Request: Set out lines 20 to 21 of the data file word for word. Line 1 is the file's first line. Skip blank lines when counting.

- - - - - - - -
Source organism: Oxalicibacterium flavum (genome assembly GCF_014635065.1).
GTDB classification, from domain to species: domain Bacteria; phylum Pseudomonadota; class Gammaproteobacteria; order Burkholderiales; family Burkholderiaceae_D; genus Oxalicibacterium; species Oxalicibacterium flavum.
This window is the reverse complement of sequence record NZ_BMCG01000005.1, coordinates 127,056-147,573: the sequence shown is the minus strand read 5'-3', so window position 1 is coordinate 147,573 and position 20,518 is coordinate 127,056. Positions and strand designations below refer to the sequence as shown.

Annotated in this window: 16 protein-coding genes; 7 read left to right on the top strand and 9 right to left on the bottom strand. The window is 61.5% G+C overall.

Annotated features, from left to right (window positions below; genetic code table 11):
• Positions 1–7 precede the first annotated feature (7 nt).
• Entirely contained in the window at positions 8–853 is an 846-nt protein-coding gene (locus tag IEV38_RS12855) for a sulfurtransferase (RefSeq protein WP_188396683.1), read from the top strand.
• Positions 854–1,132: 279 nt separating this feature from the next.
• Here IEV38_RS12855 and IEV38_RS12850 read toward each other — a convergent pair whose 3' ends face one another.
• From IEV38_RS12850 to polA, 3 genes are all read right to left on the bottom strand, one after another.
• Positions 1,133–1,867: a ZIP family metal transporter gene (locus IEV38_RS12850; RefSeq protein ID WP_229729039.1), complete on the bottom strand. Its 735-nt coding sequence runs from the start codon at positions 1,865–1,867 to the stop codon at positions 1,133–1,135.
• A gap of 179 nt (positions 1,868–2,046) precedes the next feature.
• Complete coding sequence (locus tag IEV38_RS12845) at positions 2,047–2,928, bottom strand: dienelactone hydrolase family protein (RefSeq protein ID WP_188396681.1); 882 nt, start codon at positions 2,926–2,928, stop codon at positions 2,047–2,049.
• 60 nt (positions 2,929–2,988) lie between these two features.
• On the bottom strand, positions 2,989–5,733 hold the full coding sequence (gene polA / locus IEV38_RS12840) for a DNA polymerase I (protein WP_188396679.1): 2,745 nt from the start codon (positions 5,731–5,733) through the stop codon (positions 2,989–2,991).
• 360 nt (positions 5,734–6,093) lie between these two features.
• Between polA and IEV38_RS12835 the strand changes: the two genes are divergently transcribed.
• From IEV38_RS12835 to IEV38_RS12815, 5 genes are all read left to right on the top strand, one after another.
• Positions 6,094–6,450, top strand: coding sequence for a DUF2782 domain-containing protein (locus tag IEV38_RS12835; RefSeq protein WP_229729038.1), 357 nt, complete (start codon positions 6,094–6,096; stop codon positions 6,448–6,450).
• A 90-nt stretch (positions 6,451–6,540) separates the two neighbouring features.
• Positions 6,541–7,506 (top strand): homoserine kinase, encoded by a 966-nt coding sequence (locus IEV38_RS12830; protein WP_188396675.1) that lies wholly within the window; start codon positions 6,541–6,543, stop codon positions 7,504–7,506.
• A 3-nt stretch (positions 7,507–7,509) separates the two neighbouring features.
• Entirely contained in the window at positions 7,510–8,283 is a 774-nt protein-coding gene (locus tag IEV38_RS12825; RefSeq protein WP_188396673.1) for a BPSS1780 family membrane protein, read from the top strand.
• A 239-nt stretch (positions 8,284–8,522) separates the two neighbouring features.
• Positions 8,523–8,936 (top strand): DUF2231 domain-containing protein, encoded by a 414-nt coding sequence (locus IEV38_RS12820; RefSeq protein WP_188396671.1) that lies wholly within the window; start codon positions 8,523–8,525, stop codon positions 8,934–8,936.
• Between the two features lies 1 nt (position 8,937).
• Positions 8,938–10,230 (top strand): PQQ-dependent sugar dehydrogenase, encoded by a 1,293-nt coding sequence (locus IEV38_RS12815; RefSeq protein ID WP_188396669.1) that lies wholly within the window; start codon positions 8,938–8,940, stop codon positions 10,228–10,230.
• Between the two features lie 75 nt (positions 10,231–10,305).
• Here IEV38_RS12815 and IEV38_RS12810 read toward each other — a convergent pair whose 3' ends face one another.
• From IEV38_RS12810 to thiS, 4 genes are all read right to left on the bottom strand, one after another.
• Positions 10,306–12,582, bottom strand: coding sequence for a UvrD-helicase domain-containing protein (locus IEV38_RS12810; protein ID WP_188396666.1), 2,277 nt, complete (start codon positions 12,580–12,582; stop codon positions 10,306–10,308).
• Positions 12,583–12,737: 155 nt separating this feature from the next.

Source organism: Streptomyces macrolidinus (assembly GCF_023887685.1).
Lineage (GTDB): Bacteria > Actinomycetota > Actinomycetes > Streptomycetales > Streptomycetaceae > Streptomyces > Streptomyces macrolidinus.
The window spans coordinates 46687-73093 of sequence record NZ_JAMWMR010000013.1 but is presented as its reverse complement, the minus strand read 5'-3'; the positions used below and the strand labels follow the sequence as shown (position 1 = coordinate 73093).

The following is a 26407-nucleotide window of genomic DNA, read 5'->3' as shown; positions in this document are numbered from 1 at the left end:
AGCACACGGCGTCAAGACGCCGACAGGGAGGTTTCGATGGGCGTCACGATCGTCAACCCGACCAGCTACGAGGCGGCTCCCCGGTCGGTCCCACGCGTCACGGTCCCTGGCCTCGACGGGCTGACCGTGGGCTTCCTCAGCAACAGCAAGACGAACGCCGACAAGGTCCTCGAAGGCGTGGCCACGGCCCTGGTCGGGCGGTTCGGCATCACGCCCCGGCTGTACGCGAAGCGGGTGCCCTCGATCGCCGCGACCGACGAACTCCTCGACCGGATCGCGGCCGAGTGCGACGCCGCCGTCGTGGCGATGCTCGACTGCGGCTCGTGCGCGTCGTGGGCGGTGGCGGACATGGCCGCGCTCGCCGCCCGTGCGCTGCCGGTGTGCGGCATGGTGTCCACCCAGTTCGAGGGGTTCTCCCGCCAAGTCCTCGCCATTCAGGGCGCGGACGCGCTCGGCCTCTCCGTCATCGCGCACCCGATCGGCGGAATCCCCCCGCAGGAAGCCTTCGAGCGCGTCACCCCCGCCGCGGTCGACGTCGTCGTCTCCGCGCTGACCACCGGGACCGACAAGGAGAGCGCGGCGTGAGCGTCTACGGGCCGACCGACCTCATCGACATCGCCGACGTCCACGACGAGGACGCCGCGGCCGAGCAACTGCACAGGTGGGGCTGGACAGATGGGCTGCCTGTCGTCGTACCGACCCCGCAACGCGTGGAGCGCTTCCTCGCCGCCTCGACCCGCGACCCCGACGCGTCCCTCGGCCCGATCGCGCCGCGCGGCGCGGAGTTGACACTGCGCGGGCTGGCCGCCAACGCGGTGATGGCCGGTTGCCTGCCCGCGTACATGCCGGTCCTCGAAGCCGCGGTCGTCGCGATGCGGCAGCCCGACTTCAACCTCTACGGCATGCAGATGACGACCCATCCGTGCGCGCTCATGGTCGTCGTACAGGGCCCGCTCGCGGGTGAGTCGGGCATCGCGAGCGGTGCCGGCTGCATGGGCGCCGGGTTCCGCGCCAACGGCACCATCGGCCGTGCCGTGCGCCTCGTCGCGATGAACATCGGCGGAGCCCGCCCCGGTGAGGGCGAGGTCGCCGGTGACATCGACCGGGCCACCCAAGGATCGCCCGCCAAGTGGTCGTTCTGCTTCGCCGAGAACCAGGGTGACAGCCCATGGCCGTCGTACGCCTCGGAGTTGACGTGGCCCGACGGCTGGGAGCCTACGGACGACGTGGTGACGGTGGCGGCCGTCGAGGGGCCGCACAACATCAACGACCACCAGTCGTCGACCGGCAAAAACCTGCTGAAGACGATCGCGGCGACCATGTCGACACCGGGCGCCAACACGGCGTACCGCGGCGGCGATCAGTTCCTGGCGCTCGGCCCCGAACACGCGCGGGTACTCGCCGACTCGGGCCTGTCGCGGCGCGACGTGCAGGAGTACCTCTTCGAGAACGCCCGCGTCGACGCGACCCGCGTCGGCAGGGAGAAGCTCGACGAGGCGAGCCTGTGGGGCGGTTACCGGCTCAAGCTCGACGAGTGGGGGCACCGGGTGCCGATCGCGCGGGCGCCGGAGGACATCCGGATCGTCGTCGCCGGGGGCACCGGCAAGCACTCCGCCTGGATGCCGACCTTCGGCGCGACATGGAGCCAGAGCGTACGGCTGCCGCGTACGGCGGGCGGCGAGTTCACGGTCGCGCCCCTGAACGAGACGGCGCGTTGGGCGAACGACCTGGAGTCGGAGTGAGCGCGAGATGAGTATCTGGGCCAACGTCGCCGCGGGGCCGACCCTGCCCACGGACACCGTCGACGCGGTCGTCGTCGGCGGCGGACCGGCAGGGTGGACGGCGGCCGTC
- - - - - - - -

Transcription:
• A 90-nt stretch (positions 6,451–6,540) separates the two neighbouring features.
• Positions 6,541–7,506 (top strand): homoserine kinase, encoded by a 966-nt coding sequence (locus IEV38_RS12830; protein WP_188396675.1) that lies wholly within the window; start codon positions 6,541–6,543, stop codon positions 7,504–7,506.